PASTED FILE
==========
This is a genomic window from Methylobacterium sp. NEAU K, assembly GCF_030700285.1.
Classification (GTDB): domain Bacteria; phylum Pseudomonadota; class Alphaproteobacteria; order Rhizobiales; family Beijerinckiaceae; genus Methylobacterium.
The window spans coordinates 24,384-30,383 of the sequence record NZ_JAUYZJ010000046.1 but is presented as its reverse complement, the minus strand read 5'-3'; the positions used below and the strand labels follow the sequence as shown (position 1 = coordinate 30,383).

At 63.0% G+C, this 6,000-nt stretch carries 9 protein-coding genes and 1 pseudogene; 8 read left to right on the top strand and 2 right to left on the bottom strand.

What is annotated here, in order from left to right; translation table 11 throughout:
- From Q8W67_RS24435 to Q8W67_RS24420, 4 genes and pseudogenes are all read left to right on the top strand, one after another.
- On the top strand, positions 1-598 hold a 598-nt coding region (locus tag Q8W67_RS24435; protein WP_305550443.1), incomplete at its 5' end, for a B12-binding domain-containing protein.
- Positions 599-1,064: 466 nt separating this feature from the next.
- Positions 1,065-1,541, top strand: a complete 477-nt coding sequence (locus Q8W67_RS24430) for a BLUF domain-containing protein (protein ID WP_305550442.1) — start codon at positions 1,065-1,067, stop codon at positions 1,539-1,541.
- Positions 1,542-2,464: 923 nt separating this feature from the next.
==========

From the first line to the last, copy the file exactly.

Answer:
This is a genomic window from Methylobacterium sp. NEAU K, assembly GCF_030700285.1.
Classification (GTDB): domain Bacteria; phylum Pseudomonadota; class Alphaproteobacteria; order Rhizobiales; family Beijerinckiaceae; genus Methylobacterium.
The window spans coordinates 24,384-30,383 of the sequence record NZ_JAUYZJ010000046.1 but is presented as its reverse complement, the minus strand read 5'-3'; the positions used below and the strand labels follow the sequence as shown (position 1 = coordinate 30,383).

At 63.0% G+C, this 6,000-nt stretch carries 9 protein-coding genes and 1 pseudogene; 8 read left to right on the top strand and 2 right to left on the bottom strand.

What is annotated here, in order from left to right; translation table 11 throughout:
- From Q8W67_RS24435 to Q8W67_RS24420, 4 genes and pseudogenes are all read left to right on the top strand, one after another.
- On the top strand, positions 1-598 hold a 598-nt coding region (locus tag Q8W67_RS24435; protein WP_305550443.1), incomplete at its 5' end, for a B12-binding domain-containing protein.
- Positions 599-1,064: 466 nt separating this feature from the next.
- Positions 1,065-1,541, top strand: a complete 477-nt coding sequence (locus Q8W67_RS24430) for a BLUF domain-containing protein (protein ID WP_305550442.1) — start codon at positions 1,065-1,067, stop codon at positions 1,539-1,541.
- Positions 1,542-2,464: 923 nt separating this feature from the next.